If one man owned all the land accessible to any community, he could, of course, demand any price or condition for its use that he saw fit; and, as long as his ownership was acknowledged, the other members of the community would have but death or emigration as the alternative to submission to his terms. This has been the case in many communities; but in the modern form of society, the land, though generally reduced to individual ownership, is in the hands of too many different persons to permit the price which can be obtained for its use to be fixed by mere caprice or desire. While each individual owner tries to get all he can, there is a limit to what he can get, which constitutes the market price or market rent of the land, and which varies with different lands and at different times. The law, or relation, which, under these circumstances of free competition among all parties (the condition which in tracing out the principles of political economy is always to be assumed), determines what rent or price can be got by the owner, is styled the law of rent. This fixed with certainty, we have more than a starting point from which the laws which regulate wages and interest may be traced. For, as the distribution of wealth is a division, in ascertaining what fixes the share of the produce which goes as rent, we also ascertain what fixes the share which is left for wages, where there is no co-operation of capital; and what fixes the joint share left for wages. and interest, where capital does co-operate in production.
 Fortunately, as to the law of rent there is no necessity for discussion. Authority here coincides with common sense,2 and the accepted dictum of the current political economy has the self-evident character of a geometric axiom. This accepted law of rent, which John Stuart Mill denominates the pons asinorum of political economy, is sometimes styled "Ricardo's law of rent," from the fact that, although not the first to announce it, he first brought it prominently into notice.3 It is:
 This law, which of course applies to land used for other purposes than agriculture, and to all natural agencies, such as mines, fisheries, etc., has been exhaustively explained and illustrated by all the leading economists since Ricardo. But its mere statement has all the force of a self-evident proposition, for it is clear that the effect of competition is to make the lowest reward for which labor and capital will engage in production, the highest that they can claim; and hence to enable the owner of more productive land to appropriate in rent all the return above that required to recompense labor and capital at the ordinary rate -- that is to say, what they can obtain upon the least productive land in use, or at the least productive point, where, of course, no rent is paid.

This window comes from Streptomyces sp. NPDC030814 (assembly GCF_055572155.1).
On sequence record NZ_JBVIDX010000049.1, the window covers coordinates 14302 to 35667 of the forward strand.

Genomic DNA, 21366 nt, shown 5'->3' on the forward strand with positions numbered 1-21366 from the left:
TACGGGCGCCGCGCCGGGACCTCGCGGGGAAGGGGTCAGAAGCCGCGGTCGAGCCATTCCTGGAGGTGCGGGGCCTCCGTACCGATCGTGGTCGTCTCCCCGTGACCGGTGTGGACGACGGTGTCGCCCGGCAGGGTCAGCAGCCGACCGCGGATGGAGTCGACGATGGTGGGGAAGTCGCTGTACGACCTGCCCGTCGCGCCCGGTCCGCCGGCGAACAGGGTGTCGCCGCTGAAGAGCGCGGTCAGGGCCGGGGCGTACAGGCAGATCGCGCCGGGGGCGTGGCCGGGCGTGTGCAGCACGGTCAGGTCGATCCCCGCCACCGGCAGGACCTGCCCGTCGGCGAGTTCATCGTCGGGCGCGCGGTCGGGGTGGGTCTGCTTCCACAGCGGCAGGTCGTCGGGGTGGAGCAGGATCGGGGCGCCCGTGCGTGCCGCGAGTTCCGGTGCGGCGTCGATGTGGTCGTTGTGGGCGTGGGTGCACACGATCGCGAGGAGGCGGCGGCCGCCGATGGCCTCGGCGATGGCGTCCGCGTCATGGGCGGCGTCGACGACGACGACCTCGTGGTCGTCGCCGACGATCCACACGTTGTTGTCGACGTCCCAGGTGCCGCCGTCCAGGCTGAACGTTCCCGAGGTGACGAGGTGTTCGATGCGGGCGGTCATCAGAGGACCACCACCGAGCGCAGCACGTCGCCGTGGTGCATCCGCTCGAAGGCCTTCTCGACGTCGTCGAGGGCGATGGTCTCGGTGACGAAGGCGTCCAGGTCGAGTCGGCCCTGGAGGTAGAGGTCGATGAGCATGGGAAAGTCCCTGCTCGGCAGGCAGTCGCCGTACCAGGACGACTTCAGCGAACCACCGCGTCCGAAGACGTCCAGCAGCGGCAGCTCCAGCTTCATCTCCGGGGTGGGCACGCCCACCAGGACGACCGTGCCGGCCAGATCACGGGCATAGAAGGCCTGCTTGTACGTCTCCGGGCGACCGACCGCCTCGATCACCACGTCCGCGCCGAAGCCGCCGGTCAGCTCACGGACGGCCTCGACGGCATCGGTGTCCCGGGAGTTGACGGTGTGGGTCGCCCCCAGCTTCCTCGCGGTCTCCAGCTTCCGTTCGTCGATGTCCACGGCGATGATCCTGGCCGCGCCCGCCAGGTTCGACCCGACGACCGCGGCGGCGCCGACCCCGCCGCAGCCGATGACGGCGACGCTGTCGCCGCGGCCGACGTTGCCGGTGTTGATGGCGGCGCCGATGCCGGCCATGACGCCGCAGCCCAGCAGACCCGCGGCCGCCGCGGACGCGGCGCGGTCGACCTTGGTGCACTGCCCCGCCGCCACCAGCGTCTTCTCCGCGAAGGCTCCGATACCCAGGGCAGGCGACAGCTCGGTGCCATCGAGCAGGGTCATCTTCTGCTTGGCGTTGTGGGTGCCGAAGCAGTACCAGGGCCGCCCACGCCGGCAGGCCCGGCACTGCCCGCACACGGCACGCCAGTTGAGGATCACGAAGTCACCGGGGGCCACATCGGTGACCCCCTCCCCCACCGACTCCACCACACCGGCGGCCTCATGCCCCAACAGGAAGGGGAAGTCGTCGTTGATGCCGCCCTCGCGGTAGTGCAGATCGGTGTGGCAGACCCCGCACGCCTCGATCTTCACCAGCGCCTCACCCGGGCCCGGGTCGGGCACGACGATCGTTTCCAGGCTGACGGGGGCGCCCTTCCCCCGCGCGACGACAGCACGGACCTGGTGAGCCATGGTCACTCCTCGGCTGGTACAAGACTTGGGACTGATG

Perhaps it may conduce to a fuller understanding of the law of rent to put it in this form: The ownership of a natural agent of production will give the power of appropriating so much of the wealth produced by the exertion of labor and capital upon it as exceeds the return which the same application of labor and capital could secure in the least productive occupation in which they freely engage.
 This, however, amounts to precisely the same thing, for there is no occupation in which labor and capital can engage which does not require the use of land; and, furthermore, the cultivation or other use of land will always be carried to as low a point of remuneration, all things considered, as is freely accepted in any other pursuit. Suppose, for instance, a community in which part of the labor and capital is devoted to agriculture and part to manufactures. The poorest land cultivated yields an average return which we will call 20, and 20 therefore will be the average return to labor and capital, as well in manufactures as in agriculture. Suppose that from some permanent cause the return in manufactures is now reduced to 15. Clearly, the labor and capital engaged in manufactures will turn to agriculture; and the process will not stop until, either by the extension of cultivation to inferior lands or to inferior points on the same land, or by an increase in the relative value of manufactured products, owing to the diminution of production -- or, as a matter of fact, by both processes -- the yield to labor and capital in both pursuits has, all things considered, been brought again to the same level, so that whatever be the final point of productiveness at which manufactures are still carried on, whether it be 18 or 17 or 16, cultivation will also be extended to that point. And, thus, to say that rent will be the excess in productiveness over the yield at the margin, or lowest point, of cultivation, is the same thing as to say that it will be the excess of produce over what the same amount of labor and capital obtains in the least remunerative occupation.
 The law of rent is, in fact, but a deduction from the law of competition, and amounts simply to the assertion that as wages and interest tend to a common level, all that part of the general production of wealth which exceeds what the labor and capital employed could have secured for themselves, if applied to the poorest natural agent in use, will go to landowners in the shape of rent. It rests, in the last analysis, upon the fundamental principle, which is to political economy what the attraction of gravitation is to physics -- that men will seek to gratify their desires with the least exertion.